• Transitions between hospital and the community

Interventions to support the coordination of specialists before, during and after patients are discharged from hospital.

  • Patient-held care record

The co-design and feasibility testing of a paper version of a patients medical record held by them or their carer known as a 'patient-held care records'.

  • Inpatient to community transitions in mental health and offender healthcare

Understanding and testing solutions to the threats to safety in the 'inpatient to community' circuit of care in mental health services and offender healthcare.

  • NHS improvement intervention for making healthcare transitions safer

Researchers will evaluate this pilot and develop and test new ways of routine data collection and analysis for safety along with other research themes at the GM PSTRC.

Behavioural Science

Within the remit of the NIHR PSTRCs there’s a responsibility to develop and test ideas that improve patient safety with a focus on behavioural and digital interventions.

Digital interventions are developed and tested through our Safety Informatics theme, and many of the interventions across all themes to improve safety are behavioural. For example, the following patient safety projects are underway at the GM PSTRC and include a strong emphasis on behavioural science:

  • The adaptation of a theory-based behaviour change intervention that reduces suicidal ideation and behaviour to meet the needs of marginalised groups.
  • The application of control theory to improve safety in medication prescribing (REVISIT).
  • Ensuring that national guidelines are implemented to enhance patient safety.

Introducing a Behavioural Science sub theme will align to our existing work but allow the centre also to explore this area further in relation to patient safety.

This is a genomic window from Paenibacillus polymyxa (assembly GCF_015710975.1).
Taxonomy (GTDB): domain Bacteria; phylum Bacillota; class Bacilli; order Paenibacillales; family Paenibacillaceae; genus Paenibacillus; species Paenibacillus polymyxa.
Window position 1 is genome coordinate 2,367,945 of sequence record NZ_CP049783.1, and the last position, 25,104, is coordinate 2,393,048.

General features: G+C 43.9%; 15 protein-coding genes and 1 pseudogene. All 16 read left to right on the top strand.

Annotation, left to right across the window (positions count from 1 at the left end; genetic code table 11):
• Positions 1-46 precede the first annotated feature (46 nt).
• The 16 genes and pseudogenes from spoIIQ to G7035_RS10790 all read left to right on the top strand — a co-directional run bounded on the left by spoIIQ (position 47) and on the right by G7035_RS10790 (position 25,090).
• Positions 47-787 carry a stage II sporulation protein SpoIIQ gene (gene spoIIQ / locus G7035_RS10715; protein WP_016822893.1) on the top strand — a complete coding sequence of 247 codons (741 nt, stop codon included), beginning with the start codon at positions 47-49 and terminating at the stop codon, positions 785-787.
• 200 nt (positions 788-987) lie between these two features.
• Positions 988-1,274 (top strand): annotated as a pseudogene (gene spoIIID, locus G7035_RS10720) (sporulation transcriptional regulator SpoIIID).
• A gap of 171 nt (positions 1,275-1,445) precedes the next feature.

Behavioural Science involves the application of theory and evidence to understand aspects of healthcare and illness including:

  • Making recommendations for improving health service delivery by observing current practice.
  • Designing and testing innovative behaviour change interventions.
  • Evaluating new and existing interventions to examine their effectiveness and acceptability both to patients and healthcare professionals.
  • Ensuring that behaviour change interventions are embedded in practice.

The Behavioural Science sub theme is hosted by the Safer Care Systems and Transitions theme. It will be led by Prof Chris Armitage who is a world-renowned research leader in behavioural science, to:

  1. Formalise and draw attention to the behavioural science research that is currently undertaken within the GM PSTRC.
  2. Provide a resource for the main GM PSTRC themes to embed behavioural science within their programmes of research.
  3. Provide a roadmap for future novel behavioural science projects to promote and enhance patient safety. 
  4. Address key patient safety problems that are currently under-researched including psychological safety for staff, and patient safety in intensive care settings.

Theme Lead

Behavioural Science Subtheme Lead

Key staff

Affiliated staff

  • Dr Andrew Grundy
  • Dr Richard Keers (also Medication Safety)
  • Professor Catherine Robinson

PSTRC PhD Fellow

  • Victoria Moore

Christie/PSTRC PhD Fellow